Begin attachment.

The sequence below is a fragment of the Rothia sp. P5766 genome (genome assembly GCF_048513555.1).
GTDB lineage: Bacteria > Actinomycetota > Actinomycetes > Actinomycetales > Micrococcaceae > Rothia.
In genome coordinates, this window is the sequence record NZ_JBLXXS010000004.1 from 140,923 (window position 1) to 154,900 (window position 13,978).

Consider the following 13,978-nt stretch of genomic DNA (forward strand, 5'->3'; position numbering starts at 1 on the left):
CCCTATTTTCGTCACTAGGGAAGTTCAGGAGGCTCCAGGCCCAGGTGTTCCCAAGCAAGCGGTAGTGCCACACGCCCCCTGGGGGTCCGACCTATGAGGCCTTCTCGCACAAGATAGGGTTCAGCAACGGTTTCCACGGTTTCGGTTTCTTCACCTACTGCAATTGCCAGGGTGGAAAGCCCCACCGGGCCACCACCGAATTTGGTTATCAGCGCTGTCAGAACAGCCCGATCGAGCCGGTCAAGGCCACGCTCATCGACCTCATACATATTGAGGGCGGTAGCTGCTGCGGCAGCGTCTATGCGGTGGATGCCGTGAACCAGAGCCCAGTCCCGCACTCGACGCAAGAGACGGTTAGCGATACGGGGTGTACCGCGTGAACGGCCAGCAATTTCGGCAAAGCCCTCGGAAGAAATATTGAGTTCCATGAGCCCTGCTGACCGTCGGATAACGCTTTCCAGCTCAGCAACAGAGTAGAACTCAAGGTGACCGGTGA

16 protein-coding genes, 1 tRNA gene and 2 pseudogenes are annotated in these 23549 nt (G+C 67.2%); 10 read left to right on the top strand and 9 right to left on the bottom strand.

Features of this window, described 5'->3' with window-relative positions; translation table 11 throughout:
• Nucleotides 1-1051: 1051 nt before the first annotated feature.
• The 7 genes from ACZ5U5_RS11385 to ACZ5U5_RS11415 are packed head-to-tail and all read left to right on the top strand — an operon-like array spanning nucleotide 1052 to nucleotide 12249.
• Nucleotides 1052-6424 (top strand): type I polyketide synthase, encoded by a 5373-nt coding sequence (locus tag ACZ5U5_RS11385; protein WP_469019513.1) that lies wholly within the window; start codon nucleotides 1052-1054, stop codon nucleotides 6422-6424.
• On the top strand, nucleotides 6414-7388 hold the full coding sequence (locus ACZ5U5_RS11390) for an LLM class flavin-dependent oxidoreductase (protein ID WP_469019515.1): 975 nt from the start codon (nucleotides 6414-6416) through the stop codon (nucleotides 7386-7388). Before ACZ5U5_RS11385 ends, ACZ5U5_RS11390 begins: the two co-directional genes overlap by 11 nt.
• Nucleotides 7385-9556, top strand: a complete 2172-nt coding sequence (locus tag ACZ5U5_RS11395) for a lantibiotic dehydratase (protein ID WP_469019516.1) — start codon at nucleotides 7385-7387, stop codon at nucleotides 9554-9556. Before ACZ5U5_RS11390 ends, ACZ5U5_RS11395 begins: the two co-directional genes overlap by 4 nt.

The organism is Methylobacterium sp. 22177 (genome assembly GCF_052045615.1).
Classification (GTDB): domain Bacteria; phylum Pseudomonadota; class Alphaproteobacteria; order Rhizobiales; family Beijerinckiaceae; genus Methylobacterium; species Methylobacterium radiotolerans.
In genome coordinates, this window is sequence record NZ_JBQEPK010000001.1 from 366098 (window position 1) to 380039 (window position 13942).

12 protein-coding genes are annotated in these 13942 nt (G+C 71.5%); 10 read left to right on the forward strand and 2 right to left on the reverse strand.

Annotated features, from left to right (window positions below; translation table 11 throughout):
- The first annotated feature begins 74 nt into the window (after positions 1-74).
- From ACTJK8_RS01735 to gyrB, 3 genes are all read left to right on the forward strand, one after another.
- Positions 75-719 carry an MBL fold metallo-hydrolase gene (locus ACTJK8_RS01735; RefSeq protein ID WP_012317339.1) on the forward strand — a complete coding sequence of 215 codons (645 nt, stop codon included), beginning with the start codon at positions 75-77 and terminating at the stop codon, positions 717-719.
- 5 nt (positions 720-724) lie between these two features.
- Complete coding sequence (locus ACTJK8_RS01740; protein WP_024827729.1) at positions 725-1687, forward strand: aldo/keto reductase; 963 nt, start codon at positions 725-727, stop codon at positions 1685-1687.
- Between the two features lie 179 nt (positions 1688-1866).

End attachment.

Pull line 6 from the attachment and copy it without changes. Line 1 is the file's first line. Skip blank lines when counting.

16 protein-coding genes, 1 tRNA gene and 2 pseudogenes are annotated in these 23549 nt (G+C 67.2%); 10 read left to right on the top strand and 9 right to left on the bottom strand.